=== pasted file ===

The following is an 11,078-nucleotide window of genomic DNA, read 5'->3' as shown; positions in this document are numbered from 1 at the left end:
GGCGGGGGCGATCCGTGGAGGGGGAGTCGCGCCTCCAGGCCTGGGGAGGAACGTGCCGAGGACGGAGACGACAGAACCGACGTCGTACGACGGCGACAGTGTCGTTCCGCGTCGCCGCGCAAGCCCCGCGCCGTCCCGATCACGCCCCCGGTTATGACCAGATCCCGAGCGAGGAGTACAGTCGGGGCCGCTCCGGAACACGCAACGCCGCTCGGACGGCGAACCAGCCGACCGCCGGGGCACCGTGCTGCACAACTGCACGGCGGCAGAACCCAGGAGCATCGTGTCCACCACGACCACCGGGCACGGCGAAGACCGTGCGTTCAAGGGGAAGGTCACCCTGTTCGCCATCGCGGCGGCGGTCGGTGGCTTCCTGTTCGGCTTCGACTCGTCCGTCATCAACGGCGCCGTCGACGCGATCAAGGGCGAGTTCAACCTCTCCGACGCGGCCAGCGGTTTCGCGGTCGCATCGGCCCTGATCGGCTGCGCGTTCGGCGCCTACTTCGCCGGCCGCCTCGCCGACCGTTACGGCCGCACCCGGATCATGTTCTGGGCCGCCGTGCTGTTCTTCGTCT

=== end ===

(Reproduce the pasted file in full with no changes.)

The following is an 11,078-nucleotide window of genomic DNA, read 5'->3' as shown; positions in this document are numbered from 1 at the left end:
GGCGGGGGCGATCCGTGGAGGGGGAGTCGCGCCTCCAGGCCTGGGGAGGAACGTGCCGAGGACGGAGACGACAGAACCGACGTCGTACGACGGCGACAGTGTCGTTCCGCGTCGCCGCGCAAGCCCCGCGCCGTCCCGATCACGCCCCCGGTTATGACCAGATCCCGAGCGAGGAGTACAGTCGGGGCCGCTCCGGAACACGCAACGCCGCTCGGACGGCGAACCAGCCGACCGCCGGGGCACCGTGCTGCACAACTGCACGGCGGCAGAACCCAGGAGCATCGTGTCCACCACGACCACCGGGCACGGCGAAGACCGTGCGTTCAAGGGGAAGGTCACCCTGTTCGCCATCGCGGCGGCGGTCGGTGGCTTCCTGTTCGGCTTCGACTCGTCCGTCATCAACGGCGCCGTCGACGCGATCAAGGGCGAGTTCAACCTCTCCGACGCGGCCAGCGGTTTCGCGGTCGCATCGGCCCTGATCGGCTGCGCGTTCGGCGCCTACTTCGCCGGCCGCCTCGCCGACCGTTACGGCCGCACCCGGATCATGTTCTGGGCCGCCGTGCTGTTCTTCGTCT